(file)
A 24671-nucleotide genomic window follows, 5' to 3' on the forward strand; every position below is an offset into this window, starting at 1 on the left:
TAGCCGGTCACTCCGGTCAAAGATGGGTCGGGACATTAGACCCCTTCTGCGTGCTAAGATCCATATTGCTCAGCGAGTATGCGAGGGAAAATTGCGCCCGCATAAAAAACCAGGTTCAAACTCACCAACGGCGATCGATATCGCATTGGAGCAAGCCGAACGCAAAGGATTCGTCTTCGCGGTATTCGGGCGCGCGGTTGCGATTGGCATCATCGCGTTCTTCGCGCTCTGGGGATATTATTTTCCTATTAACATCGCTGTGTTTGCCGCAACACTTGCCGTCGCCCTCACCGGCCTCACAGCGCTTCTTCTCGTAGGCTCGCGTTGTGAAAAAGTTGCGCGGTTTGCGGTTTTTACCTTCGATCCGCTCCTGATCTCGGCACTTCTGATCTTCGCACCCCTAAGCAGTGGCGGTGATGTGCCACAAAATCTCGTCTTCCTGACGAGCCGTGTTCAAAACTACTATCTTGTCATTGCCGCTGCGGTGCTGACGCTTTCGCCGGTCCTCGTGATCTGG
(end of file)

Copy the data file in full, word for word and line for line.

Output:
A 24671-nucleotide genomic window follows, 5' to 3' on the forward strand; every position below is an offset into this window, starting at 1 on the left:
TAGCCGGTCACTCCGGTCAAAGATGGGTCGGGACATTAGACCCCTTCTGCGTGCTAAGATCCATATTGCTCAGCGAGTATGCGAGGGAAAATTGCGCCCGCATAAAAAACCAGGTTCAAACTCACCAACGGCGATCGATATCGCATTGGAGCAAGCCGAACGCAAAGGATTCGTCTTCGCGGTATTCGGGCGCGCGGTTGCGATTGGCATCATCGCGTTCTTCGCGCTCTGGGGATATTATTTTCCTATTAACATCGCTGTGTTTGCCGCAACACTTGCCGTCGCCCTCACCGGCCTCACAGCGCTTCTTCTCGTAGGCTCGCGTTGTGAAAAAGTTGCGCGGTTTGCGGTTTTTACCTTCGATCCGCTCCTGATCTCGGCACTTCTGATCTTCGCACCCCTAAGCAGTGGCGGTGATGTGCCACAAAATCTCGTCTTCCTGACGAGCCGTGTTCAAAACTACTATCTTGTCATTGCCGCTGCGGTGCTGACGCTTTCGCCGGTCCTCGTGATCTGG